For composite S2, the capacity retention presents a slight improvement compared to S1. At cycle 15, the reversible capacity is 1,200 mAh/g (98 % efficiency) which translates to a 20 % improvement compared with both S1 and Si. It is also evident that the decay slope is less steep in S2 compared with S1, and at the end of cycle 40 there is still an observed capacity of 850 mAh/g (98 % efficiency). These improvements are likely due to the better dispersion of the SiNPs, as that is the only differentiating trait between the two. As particles are less agglomerated, the SiNP behaves better in cycling the Li+ ions.
Further improvement of the dispersion with the surfactant approach of S3 resulted in improvements in capacity retention as demonstrated in Fig. 5. After 15 cycles, the discharge capacity output is ~1700 mAh/g, a 70 and 42 % improvement from S1 and S2, respectively. The key for this improved performance can be attributed to the capacity retention at early runs. A closer observation of the composites’ relative capacity (vs. the first discharge) after the first 10 cycles as indicated in Fig. 5b distinctly illustrates that significant capacity degradation occurs during the early cycles. At cycle 5, S3 showed substantial capacity retention (96 %) compared with S1 (74 %), S2 (80 %), and Si (60 %). Beyond this point, S3 displays <1 % capacity drop every cycle, strongly correlated with the extent of SiNP dispersion. With this improved capacity retention, S3 has retained a capacity of 1200 mAh/g (57 % of initial) after 40 cycles, 85 and 41 % above from S1 and S2, respectively.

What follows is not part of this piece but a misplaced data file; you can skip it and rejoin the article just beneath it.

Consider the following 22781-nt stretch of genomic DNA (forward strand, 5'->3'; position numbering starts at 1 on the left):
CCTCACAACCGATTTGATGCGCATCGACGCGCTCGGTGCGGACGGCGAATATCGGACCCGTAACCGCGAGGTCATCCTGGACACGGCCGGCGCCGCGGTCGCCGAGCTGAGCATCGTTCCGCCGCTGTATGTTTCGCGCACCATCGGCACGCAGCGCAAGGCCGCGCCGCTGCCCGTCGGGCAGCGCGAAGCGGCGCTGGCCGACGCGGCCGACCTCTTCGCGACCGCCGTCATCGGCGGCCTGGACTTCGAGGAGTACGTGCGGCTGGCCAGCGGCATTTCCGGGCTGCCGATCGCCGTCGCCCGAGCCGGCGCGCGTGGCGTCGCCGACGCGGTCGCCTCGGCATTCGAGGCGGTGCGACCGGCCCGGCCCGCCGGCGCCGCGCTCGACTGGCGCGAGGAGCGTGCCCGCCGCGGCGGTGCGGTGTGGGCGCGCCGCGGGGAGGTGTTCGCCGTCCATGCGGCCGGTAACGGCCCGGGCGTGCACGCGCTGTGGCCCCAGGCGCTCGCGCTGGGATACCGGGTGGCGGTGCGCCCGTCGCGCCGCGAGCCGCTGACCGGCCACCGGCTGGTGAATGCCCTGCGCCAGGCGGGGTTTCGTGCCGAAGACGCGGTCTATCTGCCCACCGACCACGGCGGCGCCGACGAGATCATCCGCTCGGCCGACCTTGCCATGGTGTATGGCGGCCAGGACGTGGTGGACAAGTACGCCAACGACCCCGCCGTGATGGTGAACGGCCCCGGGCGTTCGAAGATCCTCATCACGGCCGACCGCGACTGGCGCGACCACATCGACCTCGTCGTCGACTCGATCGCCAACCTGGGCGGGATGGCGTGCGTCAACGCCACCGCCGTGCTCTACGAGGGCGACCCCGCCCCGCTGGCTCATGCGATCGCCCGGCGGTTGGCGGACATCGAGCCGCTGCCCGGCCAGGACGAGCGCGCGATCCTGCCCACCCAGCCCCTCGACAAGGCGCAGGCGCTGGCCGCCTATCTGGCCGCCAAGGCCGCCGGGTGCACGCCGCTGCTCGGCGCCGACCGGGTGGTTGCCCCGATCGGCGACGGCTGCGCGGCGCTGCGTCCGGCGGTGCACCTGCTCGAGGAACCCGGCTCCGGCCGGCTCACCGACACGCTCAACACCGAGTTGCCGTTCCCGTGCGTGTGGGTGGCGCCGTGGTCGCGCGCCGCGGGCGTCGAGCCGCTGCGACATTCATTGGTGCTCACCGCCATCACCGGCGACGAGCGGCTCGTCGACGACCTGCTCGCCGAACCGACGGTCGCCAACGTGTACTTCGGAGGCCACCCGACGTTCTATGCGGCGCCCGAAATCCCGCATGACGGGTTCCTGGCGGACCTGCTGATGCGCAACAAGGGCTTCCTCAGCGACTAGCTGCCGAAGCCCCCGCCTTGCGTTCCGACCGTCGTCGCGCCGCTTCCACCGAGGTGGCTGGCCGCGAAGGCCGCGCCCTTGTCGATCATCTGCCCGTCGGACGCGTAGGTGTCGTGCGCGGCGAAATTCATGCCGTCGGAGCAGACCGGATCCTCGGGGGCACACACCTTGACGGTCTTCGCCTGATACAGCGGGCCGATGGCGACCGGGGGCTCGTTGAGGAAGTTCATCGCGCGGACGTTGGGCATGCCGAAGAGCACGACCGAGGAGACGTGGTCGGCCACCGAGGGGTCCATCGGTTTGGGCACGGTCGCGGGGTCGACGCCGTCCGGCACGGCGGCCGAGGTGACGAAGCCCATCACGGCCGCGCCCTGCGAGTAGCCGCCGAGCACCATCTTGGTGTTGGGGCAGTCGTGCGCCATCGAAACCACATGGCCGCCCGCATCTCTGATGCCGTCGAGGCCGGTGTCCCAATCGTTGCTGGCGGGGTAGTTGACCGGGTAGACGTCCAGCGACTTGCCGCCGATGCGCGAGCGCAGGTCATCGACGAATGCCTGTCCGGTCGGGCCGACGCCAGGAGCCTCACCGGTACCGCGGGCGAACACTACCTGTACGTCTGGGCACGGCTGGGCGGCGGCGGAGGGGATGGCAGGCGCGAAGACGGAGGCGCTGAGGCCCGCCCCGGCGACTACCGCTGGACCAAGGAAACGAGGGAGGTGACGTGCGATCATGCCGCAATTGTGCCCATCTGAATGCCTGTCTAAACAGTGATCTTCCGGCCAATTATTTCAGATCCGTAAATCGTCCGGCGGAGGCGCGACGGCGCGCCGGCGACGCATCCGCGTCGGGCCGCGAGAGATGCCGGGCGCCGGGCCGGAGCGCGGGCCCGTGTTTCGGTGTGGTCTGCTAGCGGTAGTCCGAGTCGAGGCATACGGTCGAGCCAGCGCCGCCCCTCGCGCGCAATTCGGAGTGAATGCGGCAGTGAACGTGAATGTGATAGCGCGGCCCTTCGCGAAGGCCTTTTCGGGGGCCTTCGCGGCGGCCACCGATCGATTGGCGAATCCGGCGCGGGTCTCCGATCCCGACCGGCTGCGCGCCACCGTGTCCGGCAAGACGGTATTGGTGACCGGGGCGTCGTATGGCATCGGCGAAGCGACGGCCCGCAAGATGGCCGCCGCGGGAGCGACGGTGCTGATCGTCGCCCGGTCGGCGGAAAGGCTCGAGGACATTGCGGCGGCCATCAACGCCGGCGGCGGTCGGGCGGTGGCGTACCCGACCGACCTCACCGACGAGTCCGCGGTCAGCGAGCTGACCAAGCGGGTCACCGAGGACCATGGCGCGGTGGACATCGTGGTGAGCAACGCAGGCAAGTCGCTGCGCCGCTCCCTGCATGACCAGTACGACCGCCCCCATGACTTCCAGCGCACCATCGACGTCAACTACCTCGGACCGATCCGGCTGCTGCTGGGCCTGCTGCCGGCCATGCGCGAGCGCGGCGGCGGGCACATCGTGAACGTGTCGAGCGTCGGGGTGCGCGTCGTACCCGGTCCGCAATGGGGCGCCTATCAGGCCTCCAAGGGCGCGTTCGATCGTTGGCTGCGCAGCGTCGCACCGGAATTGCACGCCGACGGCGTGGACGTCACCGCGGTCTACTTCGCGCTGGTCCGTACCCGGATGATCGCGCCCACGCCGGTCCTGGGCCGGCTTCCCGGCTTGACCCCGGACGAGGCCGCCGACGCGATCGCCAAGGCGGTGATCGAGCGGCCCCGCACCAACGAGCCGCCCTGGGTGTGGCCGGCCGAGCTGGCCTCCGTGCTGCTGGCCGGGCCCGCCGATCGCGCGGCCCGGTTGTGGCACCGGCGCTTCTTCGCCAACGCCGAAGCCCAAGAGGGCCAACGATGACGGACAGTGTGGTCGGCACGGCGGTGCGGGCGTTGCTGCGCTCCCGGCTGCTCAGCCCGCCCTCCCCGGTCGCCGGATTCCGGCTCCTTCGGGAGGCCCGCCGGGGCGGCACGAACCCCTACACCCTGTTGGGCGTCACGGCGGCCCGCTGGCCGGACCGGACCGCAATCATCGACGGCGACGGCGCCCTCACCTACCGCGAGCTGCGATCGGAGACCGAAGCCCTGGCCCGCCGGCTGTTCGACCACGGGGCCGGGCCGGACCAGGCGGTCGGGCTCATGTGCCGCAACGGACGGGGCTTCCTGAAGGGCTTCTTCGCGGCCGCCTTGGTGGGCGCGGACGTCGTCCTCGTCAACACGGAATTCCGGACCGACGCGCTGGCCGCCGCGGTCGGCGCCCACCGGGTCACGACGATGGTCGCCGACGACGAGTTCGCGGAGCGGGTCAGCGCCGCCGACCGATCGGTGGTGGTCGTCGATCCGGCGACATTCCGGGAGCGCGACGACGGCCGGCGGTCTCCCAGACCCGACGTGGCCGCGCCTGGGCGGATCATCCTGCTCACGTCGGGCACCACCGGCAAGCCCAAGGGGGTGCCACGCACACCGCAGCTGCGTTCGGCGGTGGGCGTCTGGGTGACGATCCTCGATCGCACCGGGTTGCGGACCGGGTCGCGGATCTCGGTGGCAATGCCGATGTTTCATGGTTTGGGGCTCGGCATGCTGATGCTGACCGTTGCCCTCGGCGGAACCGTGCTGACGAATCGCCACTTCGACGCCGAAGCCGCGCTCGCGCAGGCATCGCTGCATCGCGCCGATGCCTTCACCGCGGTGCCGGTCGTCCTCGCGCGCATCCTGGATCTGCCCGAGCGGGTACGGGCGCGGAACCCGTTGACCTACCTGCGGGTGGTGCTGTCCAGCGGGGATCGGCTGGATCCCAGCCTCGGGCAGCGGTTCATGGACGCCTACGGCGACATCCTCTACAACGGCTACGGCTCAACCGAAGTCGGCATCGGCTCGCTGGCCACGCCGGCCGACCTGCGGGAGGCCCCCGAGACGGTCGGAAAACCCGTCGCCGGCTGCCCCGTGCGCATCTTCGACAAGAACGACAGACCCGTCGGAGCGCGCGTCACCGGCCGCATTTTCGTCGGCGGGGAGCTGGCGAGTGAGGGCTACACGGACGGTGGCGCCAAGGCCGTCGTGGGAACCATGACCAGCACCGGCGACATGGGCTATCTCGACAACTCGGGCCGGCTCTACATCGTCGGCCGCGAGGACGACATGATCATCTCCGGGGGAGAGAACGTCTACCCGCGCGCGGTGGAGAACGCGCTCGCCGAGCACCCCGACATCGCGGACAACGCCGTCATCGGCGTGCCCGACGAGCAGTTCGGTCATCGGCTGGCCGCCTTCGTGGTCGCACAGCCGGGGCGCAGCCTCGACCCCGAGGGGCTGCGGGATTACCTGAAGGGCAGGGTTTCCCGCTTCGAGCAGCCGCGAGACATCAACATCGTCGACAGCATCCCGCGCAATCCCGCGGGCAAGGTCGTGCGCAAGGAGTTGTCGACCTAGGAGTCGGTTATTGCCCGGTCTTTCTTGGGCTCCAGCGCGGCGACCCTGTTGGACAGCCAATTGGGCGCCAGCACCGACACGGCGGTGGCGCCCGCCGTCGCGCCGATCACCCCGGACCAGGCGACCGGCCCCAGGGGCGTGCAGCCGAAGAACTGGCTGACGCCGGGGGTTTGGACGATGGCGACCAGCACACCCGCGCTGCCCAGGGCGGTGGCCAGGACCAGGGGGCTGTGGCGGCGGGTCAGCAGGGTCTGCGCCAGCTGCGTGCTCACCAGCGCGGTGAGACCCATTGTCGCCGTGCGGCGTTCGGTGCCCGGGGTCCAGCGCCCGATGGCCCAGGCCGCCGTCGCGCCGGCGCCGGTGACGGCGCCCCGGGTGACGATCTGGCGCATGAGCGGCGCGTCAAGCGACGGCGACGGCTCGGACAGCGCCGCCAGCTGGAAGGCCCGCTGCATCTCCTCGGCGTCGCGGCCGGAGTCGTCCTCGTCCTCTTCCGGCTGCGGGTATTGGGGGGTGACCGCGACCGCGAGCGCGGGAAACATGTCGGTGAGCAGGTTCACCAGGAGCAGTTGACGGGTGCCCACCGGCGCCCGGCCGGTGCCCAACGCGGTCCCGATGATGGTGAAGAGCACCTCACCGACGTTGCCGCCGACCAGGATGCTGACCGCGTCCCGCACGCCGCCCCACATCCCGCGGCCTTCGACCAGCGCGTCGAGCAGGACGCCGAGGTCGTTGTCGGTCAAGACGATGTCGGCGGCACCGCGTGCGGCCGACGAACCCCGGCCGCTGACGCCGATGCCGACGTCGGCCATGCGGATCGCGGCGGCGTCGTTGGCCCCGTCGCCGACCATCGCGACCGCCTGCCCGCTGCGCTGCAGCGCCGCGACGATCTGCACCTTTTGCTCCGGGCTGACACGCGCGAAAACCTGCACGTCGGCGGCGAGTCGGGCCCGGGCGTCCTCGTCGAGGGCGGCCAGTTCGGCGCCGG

In summary, RGO has been demonstrated as a stable matrix material that supports high-capacity SiNPs. Likewise, improvement of the SiNP dispersion within the composite results in improved capacity retention as well as rate capability. As the anode preparation was mainly through simple sonics-based techniques, future design aspects such as improvements in anchoring/adhesion of SiNPs to the matrix and/or employment of particle protection means to isolate the active particles from unstable SEI can be considered to improve the electrochemical performance.
The combination of high power/energy sonics and surfactants can produce improved particle dispersions containing non-agglomerated SiNPs (10–20 nm) to small particle clusters (<100 nm) within the composite. With this attribute, charge–discharge profile and CV curves of the anode suggest that the mechanism of Li+ accommodation/release highly involves the stable and conducting RGO matrix. Together with the electrochemical benefits of having SiNPs, the composite anode material displays higher capacity retention and better rate performance in contrast with other composites with poor particle dispersion. Particle dispersion improvement is a step forward in composite anode design to maximize Si for high-performance LIB application.
Financial support from the Department of Energy (Grant DE-EE0002106) for this research is gratefully acknowledged.